Frog Tongues, Vader Masks, and Dragonfly Nymphs

4 Mar
The extended spoon-shaped labium of a libellulid dragonfly nymph.

The extended spoon-shaped labium of a libellulid dragonfly nymph.

One of my favorite examples of weird insect anatomy are the strange mouthparts of the aquatic nymphs of dragonflies and damselflies.  A close look at the faces of these creatures reveals large hinged structure folded back under the head.  In the case of the nymphs of Libellulidae, this structure actually curves up and wraps around the face, very much like a Darth Vader style mask.  What are these structures?

Ventral side of libellulid nymph.

Ventral side of libellulid dragonfly nymph, showing the spoon-shaped labial mask.

All Odonata larvae have a prehensile labium, sometimes called a labial mask, which folds under the head and thorax.  This lower lip is capable of extending rapidly forward, striking prey before they can react.  Hooks on the ends snag the prey and draw it back to the mandibles.  All in all, the feature is reminiscent of a frog tongue snatching flies.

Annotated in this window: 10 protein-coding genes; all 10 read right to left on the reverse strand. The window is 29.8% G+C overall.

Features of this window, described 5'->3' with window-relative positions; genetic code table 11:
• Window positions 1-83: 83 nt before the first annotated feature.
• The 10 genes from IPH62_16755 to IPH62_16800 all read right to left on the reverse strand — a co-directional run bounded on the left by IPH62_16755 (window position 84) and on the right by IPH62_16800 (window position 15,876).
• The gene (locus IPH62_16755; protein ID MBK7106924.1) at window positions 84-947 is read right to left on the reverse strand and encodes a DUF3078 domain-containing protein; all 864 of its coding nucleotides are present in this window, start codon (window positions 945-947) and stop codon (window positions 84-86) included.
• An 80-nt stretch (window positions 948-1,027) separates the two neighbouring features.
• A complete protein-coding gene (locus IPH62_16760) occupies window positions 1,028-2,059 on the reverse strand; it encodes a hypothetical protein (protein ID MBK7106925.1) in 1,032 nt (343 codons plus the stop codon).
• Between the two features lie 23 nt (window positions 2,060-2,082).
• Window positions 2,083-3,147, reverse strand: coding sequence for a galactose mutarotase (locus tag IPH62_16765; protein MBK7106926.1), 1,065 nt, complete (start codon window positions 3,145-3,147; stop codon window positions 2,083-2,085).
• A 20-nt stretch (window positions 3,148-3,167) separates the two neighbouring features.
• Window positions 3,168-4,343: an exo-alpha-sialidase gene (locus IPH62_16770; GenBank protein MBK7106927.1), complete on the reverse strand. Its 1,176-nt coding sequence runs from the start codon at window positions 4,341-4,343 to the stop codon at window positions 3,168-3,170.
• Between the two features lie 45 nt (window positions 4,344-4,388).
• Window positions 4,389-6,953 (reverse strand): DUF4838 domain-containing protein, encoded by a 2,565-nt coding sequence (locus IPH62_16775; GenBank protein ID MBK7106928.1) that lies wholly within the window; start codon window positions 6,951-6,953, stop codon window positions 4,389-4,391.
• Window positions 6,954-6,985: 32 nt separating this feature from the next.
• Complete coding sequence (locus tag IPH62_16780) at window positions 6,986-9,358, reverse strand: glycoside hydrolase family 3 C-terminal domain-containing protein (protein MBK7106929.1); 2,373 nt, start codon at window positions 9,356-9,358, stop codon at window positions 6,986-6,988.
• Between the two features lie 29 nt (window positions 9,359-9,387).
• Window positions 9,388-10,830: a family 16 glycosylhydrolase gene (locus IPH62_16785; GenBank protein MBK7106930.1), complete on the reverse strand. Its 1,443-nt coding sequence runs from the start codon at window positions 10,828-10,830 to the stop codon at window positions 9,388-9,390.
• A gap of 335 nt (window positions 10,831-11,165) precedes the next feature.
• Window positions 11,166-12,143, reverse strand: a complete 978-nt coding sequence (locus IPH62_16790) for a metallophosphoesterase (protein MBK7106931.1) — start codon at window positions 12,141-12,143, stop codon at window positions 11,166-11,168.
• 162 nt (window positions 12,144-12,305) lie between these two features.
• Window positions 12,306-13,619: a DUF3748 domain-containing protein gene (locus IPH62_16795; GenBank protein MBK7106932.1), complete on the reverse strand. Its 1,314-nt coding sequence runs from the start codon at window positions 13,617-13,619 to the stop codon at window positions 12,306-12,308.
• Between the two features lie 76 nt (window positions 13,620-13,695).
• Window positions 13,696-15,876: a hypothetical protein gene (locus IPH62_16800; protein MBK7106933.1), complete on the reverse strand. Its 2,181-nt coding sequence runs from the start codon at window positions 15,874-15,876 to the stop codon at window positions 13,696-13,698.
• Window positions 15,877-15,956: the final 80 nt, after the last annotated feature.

Ventral side of aeshnid nymph.

Ventral side of aeshnid dragonfly nymph, showing the flat, blunt labial mask.

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4 Responses to “Frog Tongues, Vader Masks, and Dragonfly Nymphs”

  1. Adrian Thysse March 11, 2011 at 1:21 pm #

    I like the first image – it looks quite dramatic!

  2. Suellen Pometto May 14, 2012 at 5:45 pm #

    Would you make your photographs available for a new youth online publication through Entomology Society of America with acknowledgment? Thank you.

  3. Mary Lenahan September 10, 2012 at 7:56 pm #

    Your blog is da bomb! I just discovered it and can’t get enough of it. Do you mind if I share some of the facts/photos I found on your blog in an educational presentation?

    • 6legs2many September 10, 2012 at 10:26 pm #

      Thanks! And my stuff is free to use for non-profit educational purposes with citation. Plus I basically love talking to kids about bugs, so I’d be happy to answer any questions.

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